The deadliest transportation accident in the United States in nine years took place on Oct. 6 in Schoharie, New York, just under an hour west of Albany. The accident involved a 2001 Ford Excursion limousine that killed all 18 people in the limo and two pedestrians.
The crash occurred when the limousine drove through a stop sign and hit an unoccupied, parked car at the Apple Barrel Country Store. According to local resident Bill Waterson, the door panels and various parts of the limousine were covered in blood and strewn across the ground. As of 2010, total property damages from car accidents came in at $76.1 billion, making up 31% of all economic costs. In this accident, the financial costs mean almost nothing when compared to the lives lost.
Riding in the limousine was a group of friends and family members celebrating Amy Steenburg’s birthday. She was going to turn 30. According to the New York Times, the dead included two brothers, four sisters, and at least three young couples.
Every year approximately 3 million people are injured in car accidents throughout the United States, but this magnitude of transportation tragedy hasn’t happened since 2009. Nine years ago 50 people died as a result of the Colgan Air Flight 3407 crash in Buffalo, New York.
The driver of the limousine, Scott Lisincchia, died in the recent accident as well. According to a statement released by his family’s lawyers, they believe he was unknowingly driving a vehicle that was not safe or roadworthy. Lisincchia had allegedly told his wife of previous issues surrounding the company’s vehicles. Gov. Andrew Cuomo has claimed that Lisincchia was not properly licensed to operate the vehicle, but investigations have not yet confirmed or denied that claim.
The family’s belief of vehicle failure is supported by a safety inspection dated Sept. 4. According to these records, reviewed by ABC News, the limousine failed inspection. The records indicate that there was a malfunction with an anti-lock breaking system and that there were no corrections to defects noted on a previous inspection report. According to the New York State Department of Transportation, the limousine was placed out of service and the owner was warned not to operate the vehicle.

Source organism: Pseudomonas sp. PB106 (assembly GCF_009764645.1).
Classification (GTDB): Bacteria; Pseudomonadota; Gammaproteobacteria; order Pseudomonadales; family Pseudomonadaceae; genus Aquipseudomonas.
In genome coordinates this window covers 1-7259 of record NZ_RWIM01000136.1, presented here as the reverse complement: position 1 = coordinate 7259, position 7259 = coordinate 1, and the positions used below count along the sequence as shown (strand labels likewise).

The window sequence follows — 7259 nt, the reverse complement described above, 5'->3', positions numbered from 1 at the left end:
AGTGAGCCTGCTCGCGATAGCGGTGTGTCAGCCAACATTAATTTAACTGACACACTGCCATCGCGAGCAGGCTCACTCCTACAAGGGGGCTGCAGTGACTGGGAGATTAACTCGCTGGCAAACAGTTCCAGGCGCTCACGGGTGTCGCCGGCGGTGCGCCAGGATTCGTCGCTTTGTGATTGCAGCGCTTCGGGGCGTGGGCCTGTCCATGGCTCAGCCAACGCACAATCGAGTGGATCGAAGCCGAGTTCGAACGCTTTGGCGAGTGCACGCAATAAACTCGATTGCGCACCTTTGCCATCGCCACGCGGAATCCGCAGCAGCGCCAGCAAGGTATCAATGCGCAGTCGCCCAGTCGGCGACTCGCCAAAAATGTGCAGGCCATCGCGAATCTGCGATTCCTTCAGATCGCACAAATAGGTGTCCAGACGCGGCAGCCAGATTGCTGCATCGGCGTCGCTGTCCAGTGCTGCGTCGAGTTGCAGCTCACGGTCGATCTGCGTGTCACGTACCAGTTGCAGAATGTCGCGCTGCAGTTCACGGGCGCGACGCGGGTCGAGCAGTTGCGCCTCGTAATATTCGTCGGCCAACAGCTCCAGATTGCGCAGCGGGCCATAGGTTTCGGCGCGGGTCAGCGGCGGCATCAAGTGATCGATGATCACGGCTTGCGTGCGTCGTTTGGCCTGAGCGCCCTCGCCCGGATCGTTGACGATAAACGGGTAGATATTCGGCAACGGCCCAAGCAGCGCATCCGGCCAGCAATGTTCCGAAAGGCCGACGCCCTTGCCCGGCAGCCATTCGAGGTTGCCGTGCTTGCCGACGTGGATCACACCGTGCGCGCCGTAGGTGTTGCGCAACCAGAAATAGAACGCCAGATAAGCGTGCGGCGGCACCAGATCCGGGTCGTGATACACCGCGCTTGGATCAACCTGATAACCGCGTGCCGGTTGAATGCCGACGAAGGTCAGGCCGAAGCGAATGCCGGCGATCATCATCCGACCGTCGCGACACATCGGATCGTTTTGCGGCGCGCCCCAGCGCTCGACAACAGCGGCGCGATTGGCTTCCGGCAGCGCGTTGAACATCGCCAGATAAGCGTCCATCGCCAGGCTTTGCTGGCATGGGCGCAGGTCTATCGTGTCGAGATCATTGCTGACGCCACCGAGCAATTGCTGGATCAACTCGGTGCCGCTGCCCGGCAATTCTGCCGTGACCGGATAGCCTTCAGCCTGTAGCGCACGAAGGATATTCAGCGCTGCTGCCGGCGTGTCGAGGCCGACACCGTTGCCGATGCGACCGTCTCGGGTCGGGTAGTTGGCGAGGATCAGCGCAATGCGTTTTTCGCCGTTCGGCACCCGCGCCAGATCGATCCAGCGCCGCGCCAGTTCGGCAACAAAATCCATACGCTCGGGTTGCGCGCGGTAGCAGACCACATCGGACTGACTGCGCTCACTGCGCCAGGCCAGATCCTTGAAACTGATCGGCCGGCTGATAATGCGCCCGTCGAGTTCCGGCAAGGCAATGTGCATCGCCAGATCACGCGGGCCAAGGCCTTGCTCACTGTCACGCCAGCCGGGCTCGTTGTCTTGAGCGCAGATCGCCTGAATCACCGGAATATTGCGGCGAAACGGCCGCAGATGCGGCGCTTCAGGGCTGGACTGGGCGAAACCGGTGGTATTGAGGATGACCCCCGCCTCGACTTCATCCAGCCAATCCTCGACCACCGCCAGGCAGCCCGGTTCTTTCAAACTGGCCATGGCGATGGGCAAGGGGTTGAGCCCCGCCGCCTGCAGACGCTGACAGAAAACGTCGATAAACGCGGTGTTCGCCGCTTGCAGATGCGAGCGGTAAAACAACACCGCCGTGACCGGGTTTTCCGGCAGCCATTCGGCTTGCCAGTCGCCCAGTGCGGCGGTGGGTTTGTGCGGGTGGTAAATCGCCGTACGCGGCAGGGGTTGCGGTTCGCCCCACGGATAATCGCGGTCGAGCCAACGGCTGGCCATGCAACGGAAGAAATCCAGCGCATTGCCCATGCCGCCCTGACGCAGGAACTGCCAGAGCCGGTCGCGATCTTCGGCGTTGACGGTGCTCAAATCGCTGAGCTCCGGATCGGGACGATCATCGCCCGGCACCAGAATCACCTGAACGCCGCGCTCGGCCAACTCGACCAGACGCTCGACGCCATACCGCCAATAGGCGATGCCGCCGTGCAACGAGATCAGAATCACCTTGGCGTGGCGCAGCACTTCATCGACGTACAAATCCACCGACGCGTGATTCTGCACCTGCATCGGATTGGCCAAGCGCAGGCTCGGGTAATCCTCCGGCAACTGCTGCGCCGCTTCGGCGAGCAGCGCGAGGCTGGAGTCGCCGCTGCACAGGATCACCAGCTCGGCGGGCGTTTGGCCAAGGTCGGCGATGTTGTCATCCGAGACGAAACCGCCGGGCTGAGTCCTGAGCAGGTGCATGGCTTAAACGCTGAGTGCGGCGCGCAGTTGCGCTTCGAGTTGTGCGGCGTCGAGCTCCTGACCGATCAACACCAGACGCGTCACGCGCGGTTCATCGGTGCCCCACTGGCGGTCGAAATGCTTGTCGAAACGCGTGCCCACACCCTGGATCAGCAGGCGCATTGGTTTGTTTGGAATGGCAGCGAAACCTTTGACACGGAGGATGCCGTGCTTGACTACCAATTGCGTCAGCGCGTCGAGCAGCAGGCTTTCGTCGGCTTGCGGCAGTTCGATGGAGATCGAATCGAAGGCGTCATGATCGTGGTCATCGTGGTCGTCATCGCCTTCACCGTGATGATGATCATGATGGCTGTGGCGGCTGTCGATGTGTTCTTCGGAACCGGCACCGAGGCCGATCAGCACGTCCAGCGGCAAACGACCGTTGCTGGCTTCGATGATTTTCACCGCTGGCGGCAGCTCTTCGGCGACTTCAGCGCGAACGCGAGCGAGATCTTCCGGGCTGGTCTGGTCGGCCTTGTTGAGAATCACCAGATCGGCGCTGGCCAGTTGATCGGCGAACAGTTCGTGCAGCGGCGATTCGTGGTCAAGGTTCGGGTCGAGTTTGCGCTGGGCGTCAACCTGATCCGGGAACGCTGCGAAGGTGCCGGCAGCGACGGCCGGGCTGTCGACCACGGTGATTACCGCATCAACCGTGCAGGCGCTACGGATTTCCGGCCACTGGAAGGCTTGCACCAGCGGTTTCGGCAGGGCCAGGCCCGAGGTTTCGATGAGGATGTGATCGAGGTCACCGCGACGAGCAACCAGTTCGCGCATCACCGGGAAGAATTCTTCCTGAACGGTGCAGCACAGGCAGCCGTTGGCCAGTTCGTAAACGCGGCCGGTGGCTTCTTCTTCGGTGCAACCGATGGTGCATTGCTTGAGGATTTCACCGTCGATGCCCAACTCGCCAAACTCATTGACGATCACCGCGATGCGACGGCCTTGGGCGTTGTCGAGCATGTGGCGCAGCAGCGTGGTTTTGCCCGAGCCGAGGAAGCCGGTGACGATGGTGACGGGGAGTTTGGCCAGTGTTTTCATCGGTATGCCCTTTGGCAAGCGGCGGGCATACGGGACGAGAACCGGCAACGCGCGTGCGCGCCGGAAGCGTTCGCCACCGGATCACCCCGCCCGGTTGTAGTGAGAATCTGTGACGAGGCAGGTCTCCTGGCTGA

The owner and his family are now facing legal and criminal retributions. On Oct. 10, police arrested Nauman Hussain, the son of the owner of the limousine company, Prestige Limousine Chauffeur Service. According to New York State police, Hussain was arrested during a traffic stop on Interstate 787 and is an “operator” for his father’s company. Charges are pending, but the state police spokeswomen has so far declined to say if the arrest was related to the deadly crash.
According to Lee Kindlon, who is representing Prestige, the arrest of Hussain is related to the accident. Kindlon does deny another claim made by Gov. Andrew Cuomo that the limo failed inspection, despite the corresponding inspection records. Kindlon maintains that the state DOT deemed the limo “roadworthy” just last week. A spokesman for the DOT denies that claim and strongly maintains that the DOT placed the vehicle out of service.